JUSTICE MINISTER ALAN Shatter has confirmed that Ireland has taken in “approximately fifty” refugees displaced as a result of the Syrian crisis since the start of the conflict in March 2011.
He said decisions still needed to be made regarding another five cases but that so far the country hadn’t “turned away anyone who sought political asylum” since the violence began.
It was announced by the United Nations this morning that the number of Syrian refugees had passed the two million mark. The figure is a nearly ten-fold increase on this time last year; around half of the total are children.
The majority of those displaced have been registered in Lebanon, Jordan and Turkey – with large numbers also seeking refuge in Iraq and Egypt.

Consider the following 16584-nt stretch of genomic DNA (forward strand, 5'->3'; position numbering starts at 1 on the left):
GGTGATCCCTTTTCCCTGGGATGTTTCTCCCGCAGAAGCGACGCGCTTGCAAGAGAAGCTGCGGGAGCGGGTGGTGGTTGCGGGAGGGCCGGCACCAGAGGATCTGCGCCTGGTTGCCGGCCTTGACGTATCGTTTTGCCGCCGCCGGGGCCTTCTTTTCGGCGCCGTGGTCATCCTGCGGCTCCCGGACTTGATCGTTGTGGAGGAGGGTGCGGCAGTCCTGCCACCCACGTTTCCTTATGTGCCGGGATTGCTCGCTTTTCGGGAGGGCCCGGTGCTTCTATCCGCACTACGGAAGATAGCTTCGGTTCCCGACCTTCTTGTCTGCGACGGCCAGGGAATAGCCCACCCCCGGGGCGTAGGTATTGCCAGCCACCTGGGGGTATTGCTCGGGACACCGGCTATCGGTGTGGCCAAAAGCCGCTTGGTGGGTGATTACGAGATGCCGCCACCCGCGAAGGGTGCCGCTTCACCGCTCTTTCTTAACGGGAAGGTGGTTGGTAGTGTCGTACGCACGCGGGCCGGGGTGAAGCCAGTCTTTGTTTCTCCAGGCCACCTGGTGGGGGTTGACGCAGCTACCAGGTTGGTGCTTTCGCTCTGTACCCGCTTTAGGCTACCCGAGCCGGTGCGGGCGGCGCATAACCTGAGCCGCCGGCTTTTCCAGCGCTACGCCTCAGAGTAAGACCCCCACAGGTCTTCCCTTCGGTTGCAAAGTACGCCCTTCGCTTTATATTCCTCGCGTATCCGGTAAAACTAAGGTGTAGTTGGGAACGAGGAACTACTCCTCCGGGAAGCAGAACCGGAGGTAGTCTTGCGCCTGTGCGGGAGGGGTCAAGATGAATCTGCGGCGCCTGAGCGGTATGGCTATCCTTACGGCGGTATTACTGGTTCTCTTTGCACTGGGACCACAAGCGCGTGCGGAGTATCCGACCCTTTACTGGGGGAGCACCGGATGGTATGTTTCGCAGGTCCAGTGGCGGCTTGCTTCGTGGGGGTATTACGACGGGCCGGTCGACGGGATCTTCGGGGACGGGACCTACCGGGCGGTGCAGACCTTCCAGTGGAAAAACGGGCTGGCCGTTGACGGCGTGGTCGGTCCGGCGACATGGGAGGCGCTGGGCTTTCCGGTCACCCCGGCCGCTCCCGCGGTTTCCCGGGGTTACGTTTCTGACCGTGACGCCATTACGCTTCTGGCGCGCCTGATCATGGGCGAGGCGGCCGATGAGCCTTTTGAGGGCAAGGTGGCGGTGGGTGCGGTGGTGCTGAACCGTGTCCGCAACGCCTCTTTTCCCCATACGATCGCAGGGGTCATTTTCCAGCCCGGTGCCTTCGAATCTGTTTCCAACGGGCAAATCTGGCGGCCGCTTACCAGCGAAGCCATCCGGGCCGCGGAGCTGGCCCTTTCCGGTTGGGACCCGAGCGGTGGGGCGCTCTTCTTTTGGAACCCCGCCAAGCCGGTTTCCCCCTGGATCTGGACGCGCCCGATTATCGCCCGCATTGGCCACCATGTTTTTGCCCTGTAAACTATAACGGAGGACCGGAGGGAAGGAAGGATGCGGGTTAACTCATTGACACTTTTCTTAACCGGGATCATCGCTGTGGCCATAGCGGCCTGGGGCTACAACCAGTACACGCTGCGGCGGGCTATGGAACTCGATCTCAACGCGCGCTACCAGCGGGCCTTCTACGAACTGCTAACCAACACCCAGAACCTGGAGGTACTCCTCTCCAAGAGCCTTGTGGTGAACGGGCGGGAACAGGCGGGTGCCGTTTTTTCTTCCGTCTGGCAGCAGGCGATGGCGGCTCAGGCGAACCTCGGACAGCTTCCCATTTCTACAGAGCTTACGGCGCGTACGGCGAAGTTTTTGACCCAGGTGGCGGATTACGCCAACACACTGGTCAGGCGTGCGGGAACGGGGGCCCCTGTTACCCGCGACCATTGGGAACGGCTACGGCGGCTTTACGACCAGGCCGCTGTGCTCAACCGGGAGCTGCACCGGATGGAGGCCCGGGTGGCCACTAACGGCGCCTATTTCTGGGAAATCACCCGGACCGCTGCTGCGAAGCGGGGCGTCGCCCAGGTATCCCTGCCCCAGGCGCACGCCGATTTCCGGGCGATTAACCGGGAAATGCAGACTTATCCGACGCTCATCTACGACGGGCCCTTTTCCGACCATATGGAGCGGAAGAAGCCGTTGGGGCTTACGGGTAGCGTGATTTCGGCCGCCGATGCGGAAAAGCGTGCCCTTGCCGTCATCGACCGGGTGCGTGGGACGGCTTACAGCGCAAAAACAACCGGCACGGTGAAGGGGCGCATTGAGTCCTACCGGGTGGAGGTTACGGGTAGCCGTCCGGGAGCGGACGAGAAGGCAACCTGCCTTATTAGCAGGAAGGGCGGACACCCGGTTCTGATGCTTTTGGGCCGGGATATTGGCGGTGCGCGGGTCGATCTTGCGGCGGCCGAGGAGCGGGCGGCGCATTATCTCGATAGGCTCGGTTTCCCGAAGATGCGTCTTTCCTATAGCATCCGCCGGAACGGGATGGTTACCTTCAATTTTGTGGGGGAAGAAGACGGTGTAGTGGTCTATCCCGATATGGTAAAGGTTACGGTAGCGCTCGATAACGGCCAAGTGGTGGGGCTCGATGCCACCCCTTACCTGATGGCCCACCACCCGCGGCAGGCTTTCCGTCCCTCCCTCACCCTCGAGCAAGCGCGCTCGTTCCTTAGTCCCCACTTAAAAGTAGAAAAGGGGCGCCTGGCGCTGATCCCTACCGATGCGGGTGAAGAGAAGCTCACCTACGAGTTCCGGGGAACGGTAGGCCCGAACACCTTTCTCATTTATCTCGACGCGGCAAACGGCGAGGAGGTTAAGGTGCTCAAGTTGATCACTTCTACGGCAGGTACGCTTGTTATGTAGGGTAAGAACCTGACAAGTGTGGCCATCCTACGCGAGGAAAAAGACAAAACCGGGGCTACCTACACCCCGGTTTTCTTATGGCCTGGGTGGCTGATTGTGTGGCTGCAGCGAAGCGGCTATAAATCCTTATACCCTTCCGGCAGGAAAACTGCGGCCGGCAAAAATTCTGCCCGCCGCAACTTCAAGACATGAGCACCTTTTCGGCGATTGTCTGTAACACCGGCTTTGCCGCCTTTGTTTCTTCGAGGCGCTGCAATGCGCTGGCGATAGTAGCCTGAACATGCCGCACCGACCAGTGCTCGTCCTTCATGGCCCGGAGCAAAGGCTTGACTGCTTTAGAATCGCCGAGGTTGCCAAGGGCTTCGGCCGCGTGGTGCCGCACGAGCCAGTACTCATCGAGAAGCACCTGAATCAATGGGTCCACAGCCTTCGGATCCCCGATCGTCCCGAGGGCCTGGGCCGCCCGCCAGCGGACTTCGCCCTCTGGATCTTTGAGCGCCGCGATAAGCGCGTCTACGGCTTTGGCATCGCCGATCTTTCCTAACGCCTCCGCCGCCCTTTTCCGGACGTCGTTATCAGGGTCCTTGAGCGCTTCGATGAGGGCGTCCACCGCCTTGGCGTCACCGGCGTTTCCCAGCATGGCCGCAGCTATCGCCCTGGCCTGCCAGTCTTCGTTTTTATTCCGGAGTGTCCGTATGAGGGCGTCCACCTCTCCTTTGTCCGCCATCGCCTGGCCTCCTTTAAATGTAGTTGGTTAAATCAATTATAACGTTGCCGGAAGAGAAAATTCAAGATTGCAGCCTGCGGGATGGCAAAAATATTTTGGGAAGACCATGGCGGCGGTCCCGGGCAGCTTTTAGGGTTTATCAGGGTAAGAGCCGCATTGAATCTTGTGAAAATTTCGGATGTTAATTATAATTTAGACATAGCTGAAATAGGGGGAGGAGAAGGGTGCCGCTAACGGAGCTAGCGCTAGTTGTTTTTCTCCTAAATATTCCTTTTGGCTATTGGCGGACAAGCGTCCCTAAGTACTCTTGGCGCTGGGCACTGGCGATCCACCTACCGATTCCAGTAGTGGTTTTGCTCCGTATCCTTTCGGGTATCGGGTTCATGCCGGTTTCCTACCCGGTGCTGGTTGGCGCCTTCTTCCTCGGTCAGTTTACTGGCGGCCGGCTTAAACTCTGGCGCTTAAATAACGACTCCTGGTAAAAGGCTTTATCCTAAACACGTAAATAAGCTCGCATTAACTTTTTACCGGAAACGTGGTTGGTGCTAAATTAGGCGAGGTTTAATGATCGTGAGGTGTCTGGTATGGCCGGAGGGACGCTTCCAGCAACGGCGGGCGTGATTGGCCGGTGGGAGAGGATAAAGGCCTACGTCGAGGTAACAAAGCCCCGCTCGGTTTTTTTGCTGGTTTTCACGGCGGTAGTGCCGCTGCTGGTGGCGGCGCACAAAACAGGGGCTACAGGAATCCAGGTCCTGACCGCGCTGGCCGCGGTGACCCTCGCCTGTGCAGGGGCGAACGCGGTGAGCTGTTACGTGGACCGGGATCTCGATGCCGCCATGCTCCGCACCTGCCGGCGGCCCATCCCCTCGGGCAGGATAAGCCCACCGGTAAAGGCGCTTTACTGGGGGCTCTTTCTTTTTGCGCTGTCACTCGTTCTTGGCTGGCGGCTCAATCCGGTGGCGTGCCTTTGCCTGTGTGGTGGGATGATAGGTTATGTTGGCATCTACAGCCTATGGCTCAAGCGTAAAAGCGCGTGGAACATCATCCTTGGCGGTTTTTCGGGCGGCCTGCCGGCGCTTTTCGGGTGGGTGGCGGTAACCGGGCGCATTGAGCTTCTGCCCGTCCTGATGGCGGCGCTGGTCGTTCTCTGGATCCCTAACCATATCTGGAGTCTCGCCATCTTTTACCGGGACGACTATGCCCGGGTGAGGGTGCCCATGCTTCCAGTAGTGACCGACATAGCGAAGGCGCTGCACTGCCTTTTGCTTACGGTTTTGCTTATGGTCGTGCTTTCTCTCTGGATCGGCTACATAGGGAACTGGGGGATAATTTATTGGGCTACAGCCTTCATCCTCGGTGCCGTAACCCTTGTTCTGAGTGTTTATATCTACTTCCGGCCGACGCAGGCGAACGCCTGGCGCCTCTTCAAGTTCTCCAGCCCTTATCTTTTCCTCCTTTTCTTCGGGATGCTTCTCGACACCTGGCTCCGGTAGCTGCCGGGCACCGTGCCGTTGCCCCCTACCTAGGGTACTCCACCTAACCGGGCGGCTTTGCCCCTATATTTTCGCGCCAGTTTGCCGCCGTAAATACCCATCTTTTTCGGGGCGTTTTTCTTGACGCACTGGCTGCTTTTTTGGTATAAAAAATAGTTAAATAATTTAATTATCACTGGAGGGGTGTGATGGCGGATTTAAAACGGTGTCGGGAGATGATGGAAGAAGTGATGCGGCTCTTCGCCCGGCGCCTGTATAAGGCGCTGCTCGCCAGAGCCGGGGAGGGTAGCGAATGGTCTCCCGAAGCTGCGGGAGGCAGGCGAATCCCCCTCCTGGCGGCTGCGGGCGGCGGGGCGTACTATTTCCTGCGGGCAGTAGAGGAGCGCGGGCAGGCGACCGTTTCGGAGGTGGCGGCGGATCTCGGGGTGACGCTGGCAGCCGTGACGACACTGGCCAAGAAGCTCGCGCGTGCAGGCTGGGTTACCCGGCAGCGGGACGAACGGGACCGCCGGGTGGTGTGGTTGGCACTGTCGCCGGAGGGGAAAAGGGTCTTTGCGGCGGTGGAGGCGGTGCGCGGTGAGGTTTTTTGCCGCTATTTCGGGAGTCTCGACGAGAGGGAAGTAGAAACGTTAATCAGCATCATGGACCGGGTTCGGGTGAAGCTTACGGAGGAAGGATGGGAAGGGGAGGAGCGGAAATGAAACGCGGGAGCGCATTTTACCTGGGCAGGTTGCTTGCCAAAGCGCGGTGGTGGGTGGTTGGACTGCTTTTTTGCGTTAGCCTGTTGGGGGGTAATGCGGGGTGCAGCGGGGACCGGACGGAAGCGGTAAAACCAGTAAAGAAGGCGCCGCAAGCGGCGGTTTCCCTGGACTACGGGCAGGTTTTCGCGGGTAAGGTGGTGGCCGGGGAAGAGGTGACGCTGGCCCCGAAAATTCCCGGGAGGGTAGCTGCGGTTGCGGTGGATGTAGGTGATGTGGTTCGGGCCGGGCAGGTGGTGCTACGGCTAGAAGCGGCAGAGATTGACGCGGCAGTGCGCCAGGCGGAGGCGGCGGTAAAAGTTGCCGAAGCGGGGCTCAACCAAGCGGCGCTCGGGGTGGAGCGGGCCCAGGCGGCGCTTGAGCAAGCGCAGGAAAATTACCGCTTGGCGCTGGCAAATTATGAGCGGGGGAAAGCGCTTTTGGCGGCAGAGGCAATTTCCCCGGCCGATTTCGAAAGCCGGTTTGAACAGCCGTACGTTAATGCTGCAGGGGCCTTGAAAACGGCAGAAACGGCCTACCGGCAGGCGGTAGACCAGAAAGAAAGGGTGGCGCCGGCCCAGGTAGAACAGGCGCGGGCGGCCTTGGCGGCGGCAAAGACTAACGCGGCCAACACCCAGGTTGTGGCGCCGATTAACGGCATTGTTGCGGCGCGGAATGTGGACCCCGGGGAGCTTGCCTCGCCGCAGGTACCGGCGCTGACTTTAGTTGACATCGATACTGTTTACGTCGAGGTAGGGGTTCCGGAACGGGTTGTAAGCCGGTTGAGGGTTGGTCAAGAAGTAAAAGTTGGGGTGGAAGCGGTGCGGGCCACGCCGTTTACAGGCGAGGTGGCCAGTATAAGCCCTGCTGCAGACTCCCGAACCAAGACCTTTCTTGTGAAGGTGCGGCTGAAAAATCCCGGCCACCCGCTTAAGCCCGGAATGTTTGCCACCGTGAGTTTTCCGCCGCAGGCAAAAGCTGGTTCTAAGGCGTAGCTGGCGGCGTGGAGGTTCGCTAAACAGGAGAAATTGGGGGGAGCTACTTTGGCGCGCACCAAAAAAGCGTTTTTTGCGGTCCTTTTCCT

Speaking in Rathmines this afternoon after an inspection of the Irish troops being dispatched to the Golan Heights area of Syria, Shatter said that the situation in the country was an “enormous human catastrophe” and that he expected the two million figure would be “substantially exceeded” in the course of the conflict.
It was announced earlier today that the State will provide another €1 million in humanitarian aid for refugees fleeing from the crisis. The contribution brings Ireland’s total support for those affected in Syria and neighbouring countries by the crisis to almost €11 million.
Minister for Foreign Affairs Eamon Gilmore will discuss the situation at a meeting of EU foreign ministers beginning on Friday in Lithuania. US Secretary of State John Kerry will also attend.
A statement from the Department says that “Ireland fully supports efforts to reach a political solution”.